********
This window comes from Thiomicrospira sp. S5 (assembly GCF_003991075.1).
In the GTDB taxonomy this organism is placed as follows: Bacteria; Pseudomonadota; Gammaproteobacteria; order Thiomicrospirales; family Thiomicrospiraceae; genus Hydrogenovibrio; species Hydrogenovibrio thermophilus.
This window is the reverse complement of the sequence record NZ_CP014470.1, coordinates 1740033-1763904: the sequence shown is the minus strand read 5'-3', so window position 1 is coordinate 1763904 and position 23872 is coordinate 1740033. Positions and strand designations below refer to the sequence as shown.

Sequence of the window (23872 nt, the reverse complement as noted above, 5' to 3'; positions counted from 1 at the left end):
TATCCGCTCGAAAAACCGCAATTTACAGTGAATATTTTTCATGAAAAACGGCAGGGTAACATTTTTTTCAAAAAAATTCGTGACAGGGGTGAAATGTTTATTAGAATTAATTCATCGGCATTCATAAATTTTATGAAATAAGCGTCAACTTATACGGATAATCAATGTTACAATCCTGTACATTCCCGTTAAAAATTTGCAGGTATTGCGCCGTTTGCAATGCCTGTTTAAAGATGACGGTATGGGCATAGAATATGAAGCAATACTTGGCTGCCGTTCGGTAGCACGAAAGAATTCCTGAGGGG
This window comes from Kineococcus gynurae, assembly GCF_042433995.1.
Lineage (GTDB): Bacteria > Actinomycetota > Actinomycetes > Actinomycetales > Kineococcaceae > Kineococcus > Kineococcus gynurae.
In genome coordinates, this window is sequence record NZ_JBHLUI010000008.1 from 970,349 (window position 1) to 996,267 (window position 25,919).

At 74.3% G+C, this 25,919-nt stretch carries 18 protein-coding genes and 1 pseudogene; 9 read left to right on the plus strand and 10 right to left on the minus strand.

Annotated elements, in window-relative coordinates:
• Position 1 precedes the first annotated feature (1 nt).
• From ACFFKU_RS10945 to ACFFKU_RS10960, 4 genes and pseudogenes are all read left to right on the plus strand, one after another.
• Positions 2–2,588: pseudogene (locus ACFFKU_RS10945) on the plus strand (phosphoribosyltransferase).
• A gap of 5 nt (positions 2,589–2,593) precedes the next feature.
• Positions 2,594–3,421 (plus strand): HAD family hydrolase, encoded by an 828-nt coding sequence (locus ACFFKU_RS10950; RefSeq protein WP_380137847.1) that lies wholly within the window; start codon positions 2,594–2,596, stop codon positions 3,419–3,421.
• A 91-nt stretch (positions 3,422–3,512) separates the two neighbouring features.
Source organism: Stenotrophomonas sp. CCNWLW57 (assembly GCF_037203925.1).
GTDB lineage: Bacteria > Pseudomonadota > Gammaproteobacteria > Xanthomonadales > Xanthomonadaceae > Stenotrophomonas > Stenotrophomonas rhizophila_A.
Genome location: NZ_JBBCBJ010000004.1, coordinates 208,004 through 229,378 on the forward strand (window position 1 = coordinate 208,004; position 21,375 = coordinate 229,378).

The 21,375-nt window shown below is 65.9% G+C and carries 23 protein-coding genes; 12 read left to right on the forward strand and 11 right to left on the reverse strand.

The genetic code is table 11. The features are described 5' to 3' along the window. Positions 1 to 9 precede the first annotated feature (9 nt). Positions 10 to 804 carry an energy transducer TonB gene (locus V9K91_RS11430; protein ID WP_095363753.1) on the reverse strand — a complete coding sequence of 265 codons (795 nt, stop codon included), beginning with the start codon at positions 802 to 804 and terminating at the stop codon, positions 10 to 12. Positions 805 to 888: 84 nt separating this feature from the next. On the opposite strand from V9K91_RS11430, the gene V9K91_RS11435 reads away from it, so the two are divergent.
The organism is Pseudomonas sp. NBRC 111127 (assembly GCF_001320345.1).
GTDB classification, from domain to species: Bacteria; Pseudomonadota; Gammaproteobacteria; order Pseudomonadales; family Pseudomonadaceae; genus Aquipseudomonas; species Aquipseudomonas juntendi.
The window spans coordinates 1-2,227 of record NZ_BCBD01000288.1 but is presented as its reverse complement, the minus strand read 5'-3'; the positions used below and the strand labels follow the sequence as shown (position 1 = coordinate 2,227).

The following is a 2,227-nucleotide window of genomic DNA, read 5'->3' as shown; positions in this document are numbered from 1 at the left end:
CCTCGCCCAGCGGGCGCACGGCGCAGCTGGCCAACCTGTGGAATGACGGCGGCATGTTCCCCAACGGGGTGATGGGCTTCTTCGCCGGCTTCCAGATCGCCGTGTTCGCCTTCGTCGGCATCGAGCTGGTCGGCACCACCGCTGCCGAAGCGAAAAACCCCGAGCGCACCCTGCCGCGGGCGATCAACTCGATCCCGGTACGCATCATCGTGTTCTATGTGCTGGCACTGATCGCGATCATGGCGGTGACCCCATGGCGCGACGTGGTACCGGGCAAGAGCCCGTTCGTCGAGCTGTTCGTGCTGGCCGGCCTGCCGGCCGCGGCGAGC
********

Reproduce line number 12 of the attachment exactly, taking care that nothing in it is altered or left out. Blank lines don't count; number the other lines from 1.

• From ACFFKU_RS10945 to ACFFKU_RS10960, 4 genes and pseudogenes are all read left to right on the plus strand, one after another.